It doesn’t have the catchiness of “Save the Whales”, but it is still important. Our Senate leadership is looking to change the rules on filibusters of judicial appointments. I’ve signed an online petition aimed at convincing enough senators to oppose the “nuclear option” that we preserve the filibuster as a means of empowering the minority to reject particular judicial appointments.
Here’s what I put in my personal comment there:
Thirty years ago I was sitting in civics class listening to a description of government in our republic. I was told that our government went about its business by applying the will of the majority with respect to the minority, that the minority viewpoint was not unheeded. The checks and balances in our system of government preserved this state of affairs. Ben Franklin, were he keeping tabs, might be surprised at how long we have managed to keep this republic a republic.
That civics class, by the way, was in a Catholic high school. I’m a Protestant. This makes for layered ironies. Certainly, the Catholic community has been sensitive to the exercise of governmental power where it could prefer Protestantism over Catholicism. And in my time in high school, I got to know what it felt like to be in a minority group of some sort. It seems to me that our majority leadership in the Senate has forgotten what being in the minority is like, and why respecting the views of the minority is important in the maintenance of a republic.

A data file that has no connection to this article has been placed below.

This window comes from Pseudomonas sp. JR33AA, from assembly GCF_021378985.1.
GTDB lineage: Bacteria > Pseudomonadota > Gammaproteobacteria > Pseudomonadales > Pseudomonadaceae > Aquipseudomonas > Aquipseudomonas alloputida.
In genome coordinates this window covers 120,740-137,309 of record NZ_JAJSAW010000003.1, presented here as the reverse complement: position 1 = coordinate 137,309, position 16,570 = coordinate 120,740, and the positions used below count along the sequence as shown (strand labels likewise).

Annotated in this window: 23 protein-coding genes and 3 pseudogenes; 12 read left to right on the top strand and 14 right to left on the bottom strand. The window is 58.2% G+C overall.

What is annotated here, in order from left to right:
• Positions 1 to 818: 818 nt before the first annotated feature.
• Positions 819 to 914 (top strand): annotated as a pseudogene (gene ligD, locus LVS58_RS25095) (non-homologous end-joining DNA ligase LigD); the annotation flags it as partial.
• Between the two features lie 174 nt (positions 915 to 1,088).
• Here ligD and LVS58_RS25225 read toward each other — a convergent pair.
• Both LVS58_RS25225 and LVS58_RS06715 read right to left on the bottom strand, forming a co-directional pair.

We see news reports nearly weekly about new instances of civil unrest with violence somewhere in the world, even excepting known war zones and occupied regions. From the comfort of our padded recliners, we may feel sympathy for those poor people somewhere far away. What we tend not to think about is just how easily this kind of behavior could become the only way that those with unheeded views feel that they can become heard in the USA.
The action proposed by the Senate in eliminating the denial of particular judicial appointments by the minority has the potential to bring that unheeded feeling to more and more Americans. In their haste for a short-term benefit of rapidly placing any and all judicial nominees on benches, the Senate moves our system of government one step closer to the authoritarian models we see in the news all too often. There are plenty of people qualified for those appointments. Surely we can find the ones who identify with the majority without offending the minority. But this cannot happen if we choose to simply not listen to what the minority tries to tell us through our elected representatives.
Our founding fathers put together a system of government whose revolutionary principle was that the power that came from the people passed on in the appointed ways at the specified times. The transfer of the US presidency from George Washington to John Adams looks like trivia to us today, but to the citizens here and observers abroad at the time it must have been a stunning example of a new principle of governance. Washington’s acceptance of the limitations on his personal power gives us a model of correct behavior in our republic. This is a lesson that the Senate leadership needs to pay close attention to, just as I tried hard to learn my lessons in that long ago civics class. It just means a lot more to the USA whether the Senate leadership passes this test.